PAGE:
We don't worry about the outcome. We don't worry about the score. We just worry about going out there, making many plays, competing as hard as we possibly can, doing it together.
Sometimes when you are down 0-1 or down 0-2, whatever the case might be, you don't really care about that. You care about how can you get one, how can you get a second one. Then you kind of build momentum and good things happen.
So I think we got to give credit to all the winning habits we built throughout the year that we are able to know that when we're down, we still figure out ways to win games.
Q. You're now the owner of one of the signature plays in Finals history with your block on Ayton. Over the last couple days, have you watched the replay? Have you moved on from it entirely?
GIANNIS ANTETOKOUNMPO: Haven't watched it. I think the first time I kind of watched it was today in the film session we had.
Great play. It's incredible what your body is going to do. When you think about winning, you go to extreme. I cannot explain the play, but at the end of the day that's in the past. When you talk about the past, that's your ego talking. It's in the past, over with. I got to move on. I got to keep making winning plays. I got to keep competing. I got to keep finding ways to help my team be great.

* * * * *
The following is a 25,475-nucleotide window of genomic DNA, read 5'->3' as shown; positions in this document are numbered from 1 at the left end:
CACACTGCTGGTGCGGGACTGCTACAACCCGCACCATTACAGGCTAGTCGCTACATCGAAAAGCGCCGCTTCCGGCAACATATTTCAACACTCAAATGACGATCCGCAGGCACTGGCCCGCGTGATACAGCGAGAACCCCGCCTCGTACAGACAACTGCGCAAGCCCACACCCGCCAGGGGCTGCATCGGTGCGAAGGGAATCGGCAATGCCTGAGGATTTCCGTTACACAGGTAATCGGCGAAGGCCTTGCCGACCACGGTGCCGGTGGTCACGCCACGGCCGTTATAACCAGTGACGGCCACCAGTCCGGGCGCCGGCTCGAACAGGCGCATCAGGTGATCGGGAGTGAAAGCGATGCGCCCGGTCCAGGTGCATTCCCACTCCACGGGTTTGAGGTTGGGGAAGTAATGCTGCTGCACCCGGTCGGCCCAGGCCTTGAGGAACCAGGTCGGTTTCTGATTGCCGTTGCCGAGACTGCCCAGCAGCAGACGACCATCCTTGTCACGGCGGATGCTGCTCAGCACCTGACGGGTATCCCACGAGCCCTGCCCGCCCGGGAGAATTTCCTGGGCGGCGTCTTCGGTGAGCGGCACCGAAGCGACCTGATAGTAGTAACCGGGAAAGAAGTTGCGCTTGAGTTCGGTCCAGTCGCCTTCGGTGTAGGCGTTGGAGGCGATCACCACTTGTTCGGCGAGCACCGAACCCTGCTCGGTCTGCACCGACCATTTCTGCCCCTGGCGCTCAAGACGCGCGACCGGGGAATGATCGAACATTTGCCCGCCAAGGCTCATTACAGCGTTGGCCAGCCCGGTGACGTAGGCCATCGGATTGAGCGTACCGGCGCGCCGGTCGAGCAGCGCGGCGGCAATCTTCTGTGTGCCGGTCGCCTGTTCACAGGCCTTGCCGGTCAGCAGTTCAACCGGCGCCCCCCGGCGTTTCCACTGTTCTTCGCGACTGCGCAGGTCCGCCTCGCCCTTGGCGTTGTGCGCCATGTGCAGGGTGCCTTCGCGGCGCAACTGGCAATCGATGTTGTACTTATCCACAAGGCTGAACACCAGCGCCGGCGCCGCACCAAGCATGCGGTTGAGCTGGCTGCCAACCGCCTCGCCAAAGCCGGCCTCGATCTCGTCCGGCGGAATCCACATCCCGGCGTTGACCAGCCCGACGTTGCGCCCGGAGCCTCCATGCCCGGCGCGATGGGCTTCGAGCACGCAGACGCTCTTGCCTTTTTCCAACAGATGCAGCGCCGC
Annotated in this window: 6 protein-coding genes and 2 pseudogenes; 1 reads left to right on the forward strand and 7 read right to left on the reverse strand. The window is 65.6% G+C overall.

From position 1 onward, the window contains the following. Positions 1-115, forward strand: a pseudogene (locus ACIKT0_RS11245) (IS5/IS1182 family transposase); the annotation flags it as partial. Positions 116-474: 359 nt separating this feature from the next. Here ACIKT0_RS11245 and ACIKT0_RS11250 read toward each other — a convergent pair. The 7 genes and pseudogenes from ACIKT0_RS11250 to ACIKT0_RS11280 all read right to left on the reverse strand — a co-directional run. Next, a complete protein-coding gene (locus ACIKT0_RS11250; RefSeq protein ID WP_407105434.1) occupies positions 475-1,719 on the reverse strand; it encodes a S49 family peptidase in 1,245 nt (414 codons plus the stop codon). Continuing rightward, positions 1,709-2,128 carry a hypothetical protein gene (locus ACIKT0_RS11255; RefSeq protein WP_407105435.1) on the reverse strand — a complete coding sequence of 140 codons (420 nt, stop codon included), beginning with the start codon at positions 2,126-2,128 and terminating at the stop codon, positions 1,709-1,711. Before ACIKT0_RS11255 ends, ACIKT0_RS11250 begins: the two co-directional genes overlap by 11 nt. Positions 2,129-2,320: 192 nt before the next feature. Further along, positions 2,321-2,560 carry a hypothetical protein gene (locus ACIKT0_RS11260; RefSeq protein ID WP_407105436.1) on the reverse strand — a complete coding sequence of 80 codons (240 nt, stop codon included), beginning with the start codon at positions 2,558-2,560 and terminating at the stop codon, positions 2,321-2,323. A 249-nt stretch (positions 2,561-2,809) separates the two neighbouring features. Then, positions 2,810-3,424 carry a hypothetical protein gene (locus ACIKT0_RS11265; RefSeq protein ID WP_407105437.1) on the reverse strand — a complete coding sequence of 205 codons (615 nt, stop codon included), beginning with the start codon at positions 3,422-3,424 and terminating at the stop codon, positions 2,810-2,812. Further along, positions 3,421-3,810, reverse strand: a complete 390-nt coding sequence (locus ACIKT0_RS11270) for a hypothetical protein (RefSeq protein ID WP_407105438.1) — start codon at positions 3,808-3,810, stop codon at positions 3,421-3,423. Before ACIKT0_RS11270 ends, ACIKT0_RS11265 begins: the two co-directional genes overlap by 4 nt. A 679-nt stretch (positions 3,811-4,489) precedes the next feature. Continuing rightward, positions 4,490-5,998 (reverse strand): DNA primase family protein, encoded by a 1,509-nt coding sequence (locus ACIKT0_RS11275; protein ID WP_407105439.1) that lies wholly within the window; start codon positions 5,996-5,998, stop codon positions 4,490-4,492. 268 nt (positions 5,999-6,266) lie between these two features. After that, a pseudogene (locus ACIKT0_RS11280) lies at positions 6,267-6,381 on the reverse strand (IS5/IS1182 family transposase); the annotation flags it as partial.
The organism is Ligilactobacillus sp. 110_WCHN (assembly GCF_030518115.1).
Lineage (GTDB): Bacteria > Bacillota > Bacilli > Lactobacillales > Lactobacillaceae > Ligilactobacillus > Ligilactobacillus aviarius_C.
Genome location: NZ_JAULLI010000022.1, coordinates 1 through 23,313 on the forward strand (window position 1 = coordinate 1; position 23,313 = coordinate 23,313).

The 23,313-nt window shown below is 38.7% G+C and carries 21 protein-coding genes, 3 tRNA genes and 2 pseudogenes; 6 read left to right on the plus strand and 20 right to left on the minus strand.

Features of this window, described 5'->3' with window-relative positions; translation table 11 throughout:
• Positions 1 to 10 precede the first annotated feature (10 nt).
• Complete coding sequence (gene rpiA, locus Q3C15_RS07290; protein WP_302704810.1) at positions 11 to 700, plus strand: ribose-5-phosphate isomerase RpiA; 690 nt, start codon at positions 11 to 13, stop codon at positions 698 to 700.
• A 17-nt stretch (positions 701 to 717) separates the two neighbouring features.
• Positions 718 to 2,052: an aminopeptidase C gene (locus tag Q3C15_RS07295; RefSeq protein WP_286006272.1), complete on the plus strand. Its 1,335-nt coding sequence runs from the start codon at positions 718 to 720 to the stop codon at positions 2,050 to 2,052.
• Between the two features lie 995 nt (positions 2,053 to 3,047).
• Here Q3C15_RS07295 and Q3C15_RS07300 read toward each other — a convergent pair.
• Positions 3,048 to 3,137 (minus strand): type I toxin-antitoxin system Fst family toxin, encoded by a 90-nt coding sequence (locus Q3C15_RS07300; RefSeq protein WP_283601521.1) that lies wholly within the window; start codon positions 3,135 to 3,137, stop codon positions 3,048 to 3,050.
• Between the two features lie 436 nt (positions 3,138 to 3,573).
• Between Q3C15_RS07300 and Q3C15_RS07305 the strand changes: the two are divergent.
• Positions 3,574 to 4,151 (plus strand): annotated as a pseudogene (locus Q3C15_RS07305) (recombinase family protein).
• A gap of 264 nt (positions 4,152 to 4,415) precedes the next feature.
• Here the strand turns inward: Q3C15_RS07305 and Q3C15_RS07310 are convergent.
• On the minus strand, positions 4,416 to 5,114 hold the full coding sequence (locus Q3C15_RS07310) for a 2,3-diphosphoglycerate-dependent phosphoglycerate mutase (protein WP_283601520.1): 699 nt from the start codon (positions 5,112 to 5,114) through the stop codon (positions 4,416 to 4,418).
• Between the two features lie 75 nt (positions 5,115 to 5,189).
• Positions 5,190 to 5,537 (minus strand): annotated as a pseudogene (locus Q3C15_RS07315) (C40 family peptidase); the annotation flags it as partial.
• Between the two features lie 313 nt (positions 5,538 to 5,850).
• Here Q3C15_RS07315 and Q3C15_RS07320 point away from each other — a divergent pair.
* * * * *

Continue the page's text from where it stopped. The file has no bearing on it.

Great moment. I appreciate the moment. Great moment. We got to move on.
Q. After you got that cramp in Game 2, Pat talked about how sometimes you can run yourself into the ground. What is the balance between leaving it on the court and making sure you're not pushing yourself too hard?
GIANNIS ANTETOKOUNMPO: No, no. I'd rather get cramps. That means I pushed myself too hard. I'd rather get cramps in the fourth quarter, whatever the case may be. I know when I can go back home, I can sleep at night. I know that I gave everything.
I don't recommend it, though. Do not work out so you get a cramp. If it happens, be happy with yourself that you went extremely hard (smiling).